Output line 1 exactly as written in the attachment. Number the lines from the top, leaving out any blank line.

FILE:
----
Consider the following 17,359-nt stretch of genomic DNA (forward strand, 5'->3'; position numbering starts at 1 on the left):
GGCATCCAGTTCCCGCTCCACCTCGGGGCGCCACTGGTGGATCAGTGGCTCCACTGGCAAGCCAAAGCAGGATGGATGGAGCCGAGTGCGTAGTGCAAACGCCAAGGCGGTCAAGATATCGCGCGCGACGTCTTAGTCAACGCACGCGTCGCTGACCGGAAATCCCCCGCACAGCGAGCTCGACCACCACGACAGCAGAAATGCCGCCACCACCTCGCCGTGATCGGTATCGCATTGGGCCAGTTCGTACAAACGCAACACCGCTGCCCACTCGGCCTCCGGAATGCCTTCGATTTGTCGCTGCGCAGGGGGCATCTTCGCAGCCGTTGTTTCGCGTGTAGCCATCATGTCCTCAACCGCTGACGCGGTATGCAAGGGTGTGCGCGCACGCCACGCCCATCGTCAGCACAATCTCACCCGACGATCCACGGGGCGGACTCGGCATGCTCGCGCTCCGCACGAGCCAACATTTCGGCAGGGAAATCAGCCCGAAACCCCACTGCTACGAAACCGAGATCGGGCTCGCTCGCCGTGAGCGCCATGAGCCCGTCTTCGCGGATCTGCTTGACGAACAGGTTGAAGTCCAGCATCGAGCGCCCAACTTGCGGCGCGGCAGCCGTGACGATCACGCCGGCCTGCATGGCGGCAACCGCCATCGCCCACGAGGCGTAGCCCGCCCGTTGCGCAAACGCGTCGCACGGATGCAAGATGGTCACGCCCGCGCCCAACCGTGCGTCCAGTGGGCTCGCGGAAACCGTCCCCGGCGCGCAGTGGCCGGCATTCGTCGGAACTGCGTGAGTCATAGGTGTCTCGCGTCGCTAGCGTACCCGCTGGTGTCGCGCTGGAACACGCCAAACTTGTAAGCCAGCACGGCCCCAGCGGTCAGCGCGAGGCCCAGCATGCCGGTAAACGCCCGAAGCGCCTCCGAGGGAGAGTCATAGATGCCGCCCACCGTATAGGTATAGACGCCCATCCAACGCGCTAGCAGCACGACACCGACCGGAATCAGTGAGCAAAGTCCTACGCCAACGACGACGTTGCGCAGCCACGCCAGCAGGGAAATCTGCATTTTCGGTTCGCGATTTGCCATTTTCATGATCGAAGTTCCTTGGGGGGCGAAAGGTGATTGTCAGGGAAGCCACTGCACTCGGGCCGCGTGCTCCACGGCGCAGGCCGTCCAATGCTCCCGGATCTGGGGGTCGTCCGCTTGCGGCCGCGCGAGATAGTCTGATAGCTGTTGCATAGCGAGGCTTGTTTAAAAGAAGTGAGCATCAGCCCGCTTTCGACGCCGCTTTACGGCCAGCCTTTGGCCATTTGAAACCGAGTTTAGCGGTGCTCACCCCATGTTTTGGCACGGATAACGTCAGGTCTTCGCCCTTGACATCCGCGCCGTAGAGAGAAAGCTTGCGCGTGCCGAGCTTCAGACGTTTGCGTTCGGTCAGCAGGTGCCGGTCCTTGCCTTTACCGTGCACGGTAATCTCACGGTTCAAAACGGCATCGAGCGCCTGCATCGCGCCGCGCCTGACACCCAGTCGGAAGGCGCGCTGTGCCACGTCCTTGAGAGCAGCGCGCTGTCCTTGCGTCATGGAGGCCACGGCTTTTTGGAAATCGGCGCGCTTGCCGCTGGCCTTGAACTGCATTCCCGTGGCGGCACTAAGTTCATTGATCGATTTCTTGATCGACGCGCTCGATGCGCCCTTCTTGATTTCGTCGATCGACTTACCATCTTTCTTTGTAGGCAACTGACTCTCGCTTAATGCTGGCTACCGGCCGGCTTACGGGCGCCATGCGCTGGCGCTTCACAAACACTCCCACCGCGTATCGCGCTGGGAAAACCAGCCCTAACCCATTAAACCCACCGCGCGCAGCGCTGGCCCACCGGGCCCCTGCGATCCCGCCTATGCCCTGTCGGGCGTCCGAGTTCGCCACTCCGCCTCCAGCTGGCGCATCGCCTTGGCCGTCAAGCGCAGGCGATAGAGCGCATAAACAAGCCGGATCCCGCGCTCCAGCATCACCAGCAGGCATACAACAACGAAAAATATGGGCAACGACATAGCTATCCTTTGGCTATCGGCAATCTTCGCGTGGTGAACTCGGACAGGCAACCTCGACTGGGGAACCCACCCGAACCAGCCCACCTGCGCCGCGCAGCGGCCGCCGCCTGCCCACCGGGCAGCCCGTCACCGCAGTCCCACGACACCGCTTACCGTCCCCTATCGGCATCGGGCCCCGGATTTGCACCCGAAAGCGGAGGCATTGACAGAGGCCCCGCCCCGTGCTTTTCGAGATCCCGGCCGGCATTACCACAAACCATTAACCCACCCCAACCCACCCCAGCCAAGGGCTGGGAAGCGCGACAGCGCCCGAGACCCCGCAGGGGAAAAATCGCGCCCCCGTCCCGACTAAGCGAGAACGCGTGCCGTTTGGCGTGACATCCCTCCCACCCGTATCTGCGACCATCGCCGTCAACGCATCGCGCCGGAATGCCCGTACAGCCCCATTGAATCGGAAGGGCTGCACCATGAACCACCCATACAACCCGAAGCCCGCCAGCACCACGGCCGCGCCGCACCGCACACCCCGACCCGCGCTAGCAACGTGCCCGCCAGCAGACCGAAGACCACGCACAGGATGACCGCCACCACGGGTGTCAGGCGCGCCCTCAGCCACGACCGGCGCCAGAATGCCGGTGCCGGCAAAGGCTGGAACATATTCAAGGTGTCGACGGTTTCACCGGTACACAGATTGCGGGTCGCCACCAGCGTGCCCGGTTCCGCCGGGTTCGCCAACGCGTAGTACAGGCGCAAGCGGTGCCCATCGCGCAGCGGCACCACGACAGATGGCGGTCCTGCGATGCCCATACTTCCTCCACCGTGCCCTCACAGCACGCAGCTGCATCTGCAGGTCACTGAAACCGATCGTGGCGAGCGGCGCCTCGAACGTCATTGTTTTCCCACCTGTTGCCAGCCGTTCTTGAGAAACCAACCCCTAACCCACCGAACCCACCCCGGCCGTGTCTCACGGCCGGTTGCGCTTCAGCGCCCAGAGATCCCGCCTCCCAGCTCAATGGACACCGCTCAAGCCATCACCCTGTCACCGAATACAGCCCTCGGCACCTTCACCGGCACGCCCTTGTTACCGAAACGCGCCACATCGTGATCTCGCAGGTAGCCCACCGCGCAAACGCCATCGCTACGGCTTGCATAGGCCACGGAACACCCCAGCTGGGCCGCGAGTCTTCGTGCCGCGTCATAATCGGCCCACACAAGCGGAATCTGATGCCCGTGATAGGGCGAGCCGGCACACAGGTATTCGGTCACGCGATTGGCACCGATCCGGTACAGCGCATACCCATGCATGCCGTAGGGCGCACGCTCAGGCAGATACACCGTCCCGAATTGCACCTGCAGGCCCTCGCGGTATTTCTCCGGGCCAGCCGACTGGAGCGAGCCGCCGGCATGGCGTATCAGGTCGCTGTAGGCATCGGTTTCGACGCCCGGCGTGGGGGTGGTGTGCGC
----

Consider the following 17,359-nt stretch of genomic DNA (forward strand, 5'->3'; position numbering starts at 1 on the left):